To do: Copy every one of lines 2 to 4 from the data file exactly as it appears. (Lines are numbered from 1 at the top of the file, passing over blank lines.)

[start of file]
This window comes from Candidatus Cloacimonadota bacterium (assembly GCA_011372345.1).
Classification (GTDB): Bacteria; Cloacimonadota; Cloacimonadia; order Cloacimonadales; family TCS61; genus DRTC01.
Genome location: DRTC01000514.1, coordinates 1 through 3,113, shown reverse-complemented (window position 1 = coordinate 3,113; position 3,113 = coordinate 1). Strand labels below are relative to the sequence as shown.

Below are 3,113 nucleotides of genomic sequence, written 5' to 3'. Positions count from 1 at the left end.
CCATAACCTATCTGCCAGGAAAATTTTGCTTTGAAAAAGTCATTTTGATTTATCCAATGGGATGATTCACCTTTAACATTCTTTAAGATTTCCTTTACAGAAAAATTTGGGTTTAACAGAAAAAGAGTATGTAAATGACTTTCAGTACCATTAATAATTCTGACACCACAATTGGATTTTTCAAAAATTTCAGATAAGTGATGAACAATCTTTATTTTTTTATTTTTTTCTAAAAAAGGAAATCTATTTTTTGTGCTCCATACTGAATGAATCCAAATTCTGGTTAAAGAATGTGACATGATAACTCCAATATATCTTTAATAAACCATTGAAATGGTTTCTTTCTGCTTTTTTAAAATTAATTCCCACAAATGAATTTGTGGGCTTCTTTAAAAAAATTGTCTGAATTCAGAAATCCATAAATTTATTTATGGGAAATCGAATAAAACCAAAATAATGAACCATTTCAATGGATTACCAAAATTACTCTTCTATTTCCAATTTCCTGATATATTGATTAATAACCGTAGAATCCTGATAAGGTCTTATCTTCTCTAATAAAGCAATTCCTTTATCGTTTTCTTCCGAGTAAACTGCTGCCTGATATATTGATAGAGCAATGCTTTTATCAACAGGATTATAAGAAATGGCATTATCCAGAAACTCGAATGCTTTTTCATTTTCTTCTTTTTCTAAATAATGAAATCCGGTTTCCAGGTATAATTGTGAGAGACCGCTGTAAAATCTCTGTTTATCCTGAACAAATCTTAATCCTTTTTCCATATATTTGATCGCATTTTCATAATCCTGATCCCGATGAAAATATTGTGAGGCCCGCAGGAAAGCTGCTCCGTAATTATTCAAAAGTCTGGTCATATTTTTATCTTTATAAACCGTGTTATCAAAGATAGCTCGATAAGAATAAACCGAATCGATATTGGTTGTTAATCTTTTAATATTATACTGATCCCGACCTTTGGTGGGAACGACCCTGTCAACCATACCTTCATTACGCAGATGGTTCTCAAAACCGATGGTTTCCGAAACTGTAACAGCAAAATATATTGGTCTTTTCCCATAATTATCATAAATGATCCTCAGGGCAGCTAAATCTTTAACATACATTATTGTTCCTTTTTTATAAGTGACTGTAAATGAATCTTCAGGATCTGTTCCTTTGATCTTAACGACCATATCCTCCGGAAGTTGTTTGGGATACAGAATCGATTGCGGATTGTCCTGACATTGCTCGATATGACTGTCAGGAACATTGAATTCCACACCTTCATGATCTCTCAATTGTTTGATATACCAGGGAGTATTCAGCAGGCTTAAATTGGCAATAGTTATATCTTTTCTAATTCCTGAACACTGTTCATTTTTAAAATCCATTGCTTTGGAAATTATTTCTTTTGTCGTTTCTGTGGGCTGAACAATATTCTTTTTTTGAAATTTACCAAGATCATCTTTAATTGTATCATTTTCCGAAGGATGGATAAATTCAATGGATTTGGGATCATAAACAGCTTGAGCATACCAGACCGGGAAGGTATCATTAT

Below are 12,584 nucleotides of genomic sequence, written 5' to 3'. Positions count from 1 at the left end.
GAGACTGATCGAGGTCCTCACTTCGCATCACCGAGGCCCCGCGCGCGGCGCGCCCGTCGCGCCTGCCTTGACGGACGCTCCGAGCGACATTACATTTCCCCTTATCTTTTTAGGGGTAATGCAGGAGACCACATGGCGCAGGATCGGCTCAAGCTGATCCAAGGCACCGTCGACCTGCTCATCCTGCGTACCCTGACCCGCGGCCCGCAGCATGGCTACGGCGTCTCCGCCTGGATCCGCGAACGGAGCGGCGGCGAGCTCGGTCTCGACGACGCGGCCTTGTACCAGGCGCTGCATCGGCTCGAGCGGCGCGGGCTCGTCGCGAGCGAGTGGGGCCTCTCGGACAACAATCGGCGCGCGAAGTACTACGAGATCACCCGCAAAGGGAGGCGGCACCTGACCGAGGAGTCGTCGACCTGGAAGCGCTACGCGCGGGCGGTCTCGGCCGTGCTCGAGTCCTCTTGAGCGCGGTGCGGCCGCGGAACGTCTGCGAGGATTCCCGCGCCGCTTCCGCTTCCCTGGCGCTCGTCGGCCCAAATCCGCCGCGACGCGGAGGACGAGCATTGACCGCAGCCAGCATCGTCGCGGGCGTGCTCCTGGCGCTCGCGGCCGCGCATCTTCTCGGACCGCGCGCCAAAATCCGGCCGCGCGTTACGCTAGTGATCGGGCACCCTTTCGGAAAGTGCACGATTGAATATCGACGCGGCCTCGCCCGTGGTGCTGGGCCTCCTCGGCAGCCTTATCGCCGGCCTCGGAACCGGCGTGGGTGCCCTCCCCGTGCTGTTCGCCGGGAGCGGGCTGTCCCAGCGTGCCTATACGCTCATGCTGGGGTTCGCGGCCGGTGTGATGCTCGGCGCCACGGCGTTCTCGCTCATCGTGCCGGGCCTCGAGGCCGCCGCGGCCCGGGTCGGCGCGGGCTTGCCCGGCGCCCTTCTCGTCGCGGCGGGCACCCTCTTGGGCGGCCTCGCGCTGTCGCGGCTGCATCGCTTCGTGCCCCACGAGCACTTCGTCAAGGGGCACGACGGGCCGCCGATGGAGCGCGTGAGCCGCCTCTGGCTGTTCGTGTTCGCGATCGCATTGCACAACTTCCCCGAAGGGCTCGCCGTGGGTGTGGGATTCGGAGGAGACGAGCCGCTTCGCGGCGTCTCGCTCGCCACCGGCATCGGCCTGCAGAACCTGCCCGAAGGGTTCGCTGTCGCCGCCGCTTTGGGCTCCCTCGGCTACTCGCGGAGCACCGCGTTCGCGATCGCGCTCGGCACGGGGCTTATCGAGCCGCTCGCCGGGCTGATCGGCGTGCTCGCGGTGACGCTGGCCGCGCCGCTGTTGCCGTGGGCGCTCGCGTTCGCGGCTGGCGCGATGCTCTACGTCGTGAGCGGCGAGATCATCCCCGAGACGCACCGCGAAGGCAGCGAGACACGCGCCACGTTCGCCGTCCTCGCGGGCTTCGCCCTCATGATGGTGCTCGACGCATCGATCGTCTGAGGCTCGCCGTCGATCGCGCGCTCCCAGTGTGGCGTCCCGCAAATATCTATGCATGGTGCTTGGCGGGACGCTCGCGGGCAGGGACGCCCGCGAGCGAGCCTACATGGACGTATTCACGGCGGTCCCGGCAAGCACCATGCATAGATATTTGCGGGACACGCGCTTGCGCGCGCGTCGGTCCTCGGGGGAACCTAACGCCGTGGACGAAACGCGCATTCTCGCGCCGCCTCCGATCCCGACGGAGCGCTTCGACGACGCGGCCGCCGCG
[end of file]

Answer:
Classification (GTDB): Bacteria; Cloacimonadota; Cloacimonadia; order Cloacimonadales; family TCS61; genus DRTC01.
Genome location: DRTC01000514.1, coordinates 1 through 3,113, shown reverse-complemented (window position 1 = coordinate 3,113; position 3,113 = coordinate 1). Strand labels below are relative to the sequence as shown.

Below are 3,113 nucleotides of genomic sequence, written 5' to 3'. Positions count from 1 at the left end.